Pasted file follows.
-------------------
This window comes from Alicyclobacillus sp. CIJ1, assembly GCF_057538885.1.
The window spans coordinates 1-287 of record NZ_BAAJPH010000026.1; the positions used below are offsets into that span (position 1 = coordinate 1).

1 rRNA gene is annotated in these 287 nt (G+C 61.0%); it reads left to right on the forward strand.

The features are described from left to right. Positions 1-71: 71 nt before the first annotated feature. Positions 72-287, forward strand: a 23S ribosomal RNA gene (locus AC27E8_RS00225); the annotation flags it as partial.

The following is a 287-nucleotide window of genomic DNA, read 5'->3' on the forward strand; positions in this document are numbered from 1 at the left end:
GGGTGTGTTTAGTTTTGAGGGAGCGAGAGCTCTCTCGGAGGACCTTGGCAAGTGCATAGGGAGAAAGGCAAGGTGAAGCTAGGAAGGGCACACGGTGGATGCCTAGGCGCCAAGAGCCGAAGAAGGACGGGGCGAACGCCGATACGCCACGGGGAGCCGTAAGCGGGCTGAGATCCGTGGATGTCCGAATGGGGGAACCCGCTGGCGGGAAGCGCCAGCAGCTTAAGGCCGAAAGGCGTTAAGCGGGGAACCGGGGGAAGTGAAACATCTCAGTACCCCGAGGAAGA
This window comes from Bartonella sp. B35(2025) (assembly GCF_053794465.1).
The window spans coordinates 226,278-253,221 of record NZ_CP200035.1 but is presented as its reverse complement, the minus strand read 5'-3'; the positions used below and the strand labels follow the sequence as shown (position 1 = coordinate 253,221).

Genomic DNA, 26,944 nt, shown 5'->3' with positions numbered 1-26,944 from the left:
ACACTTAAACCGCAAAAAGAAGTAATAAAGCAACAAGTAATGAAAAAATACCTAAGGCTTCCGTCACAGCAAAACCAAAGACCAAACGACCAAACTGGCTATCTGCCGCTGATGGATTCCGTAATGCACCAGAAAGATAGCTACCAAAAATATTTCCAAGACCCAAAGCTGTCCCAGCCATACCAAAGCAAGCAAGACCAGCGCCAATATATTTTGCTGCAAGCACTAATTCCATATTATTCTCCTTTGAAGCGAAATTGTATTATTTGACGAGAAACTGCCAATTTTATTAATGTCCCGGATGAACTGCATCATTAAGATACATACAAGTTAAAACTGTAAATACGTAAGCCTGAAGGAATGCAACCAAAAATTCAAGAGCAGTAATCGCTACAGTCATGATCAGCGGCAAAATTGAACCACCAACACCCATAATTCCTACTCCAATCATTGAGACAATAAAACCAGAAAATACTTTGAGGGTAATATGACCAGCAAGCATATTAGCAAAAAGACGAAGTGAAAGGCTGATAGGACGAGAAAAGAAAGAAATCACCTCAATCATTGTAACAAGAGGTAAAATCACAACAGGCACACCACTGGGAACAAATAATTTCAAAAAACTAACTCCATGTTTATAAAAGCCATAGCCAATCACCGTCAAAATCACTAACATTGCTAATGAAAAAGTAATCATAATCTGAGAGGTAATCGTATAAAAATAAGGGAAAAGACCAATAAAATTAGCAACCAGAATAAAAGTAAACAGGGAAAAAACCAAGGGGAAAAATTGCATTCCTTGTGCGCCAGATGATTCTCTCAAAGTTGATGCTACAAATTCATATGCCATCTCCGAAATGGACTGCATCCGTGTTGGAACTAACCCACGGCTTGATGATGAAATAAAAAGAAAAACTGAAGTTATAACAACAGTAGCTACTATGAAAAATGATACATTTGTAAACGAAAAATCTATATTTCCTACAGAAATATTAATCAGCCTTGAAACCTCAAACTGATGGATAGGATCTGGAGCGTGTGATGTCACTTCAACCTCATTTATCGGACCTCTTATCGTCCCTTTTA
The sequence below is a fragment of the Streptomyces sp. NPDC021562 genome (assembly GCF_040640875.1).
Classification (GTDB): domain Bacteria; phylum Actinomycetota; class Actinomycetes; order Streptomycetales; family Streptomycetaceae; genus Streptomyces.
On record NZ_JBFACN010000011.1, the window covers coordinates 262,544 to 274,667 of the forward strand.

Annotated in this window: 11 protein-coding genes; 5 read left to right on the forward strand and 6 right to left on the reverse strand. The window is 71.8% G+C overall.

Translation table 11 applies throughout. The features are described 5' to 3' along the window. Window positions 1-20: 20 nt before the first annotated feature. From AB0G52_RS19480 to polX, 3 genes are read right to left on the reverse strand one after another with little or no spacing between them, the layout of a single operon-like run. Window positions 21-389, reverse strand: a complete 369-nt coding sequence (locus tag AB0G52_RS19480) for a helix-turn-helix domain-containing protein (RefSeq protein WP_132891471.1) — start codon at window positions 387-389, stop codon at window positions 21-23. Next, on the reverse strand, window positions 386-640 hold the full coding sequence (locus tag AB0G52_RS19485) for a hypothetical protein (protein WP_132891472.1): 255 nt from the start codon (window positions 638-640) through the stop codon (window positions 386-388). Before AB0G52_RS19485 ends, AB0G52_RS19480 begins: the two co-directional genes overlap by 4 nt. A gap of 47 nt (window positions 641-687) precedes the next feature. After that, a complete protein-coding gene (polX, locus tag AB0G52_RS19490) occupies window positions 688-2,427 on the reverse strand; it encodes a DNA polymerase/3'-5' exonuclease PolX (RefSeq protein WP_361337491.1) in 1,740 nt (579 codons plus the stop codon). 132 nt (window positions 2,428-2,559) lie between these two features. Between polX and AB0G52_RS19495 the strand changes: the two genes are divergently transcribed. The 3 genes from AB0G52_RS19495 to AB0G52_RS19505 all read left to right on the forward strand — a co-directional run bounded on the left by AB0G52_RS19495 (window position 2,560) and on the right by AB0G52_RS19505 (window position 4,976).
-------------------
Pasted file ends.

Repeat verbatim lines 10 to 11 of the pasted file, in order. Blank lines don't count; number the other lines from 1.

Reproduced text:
ACACTTAAACCGCAAAAAGAAGTAATAAAGCAACAAGTAATGAAAAAATACCTAAGGCTTCCGTCACAGCAAAACCAAAGACCAAACGACCAAACTGGCTATCTGCCGCTGATGGATTCCGTAATGCACCAGAAAGATAGCTACCAAAAATATTTCCAAGACCCAAAGCTGTCCCAGCCATACCAAAGCAAGCAAGACCAGCGCCAATATATTTTGCTGCAAGCACTAATTCCATATTATTCTCCTTTGAAGCGAAATTGTATTATTTGACGAGAAACTGCCAATTTTATTAATGTCCCGGATGAACTGCATCATTAAGATACATACAAGTTAAAACTGTAAATACGTAAGCCTGAAGGAATGCAACCAAAAATTCAAGAGCAGTAATCGCTACAGTCATGATCAGCGGCAAAATTGAACCACCAACACCCATAATTCCTACTCCAATCATTGAGACAATAAAACCAGAAAATACTTTGAGGGTAATATGACCAGCAAGCATATTAGCAAAAAGACGAAGTGAAAGGCTGATAGGACGAGAAAAGAAAGAAATCACCTCAATCATTGTAACAAGAGGTAAAATCACAACAGGCACACCACTGGGAACAAATAATTTCAAAAAACTAACTCCATGTTTATAAAAGCCATAGCCAATCACCGTCAAAATCACTAACATTGCTAATGAAAAAGTAATCATAATCTGAGAGGTAATCGTATAAAAATAAGGGAAAAGACCAATAAAATTAGCAACCAGAATAAAAGTAAACAGGGAAAAAACCAAGGGGAAAAATTGCATTCCTTGTGCGCCAGATGATTCTCTCAAAGTTGATGCTACAAATTCATATGCCATCTCCGAAATGGACTGCATCCGTGTTGGAACTAACCCACGGCTTGATGATGAAATAAAAAGAAAAACTGAAGTTATAACAACAGTAGCTACTATGAAAAATGATACATTTGTAAACGAAAAATCTATATTTCCTACAGAAATATTAATCAGCCTTGAAACCTCAAACTGATGGATAGGATCTGGAGCGTGTGATGTCACTTCAACCTCATTTATCGGACCTCTTATCGTCCCTTTTA
The sequence below is a fragment of the Streptomyces sp. NPDC021562 genome (assembly GCF_040640875.1).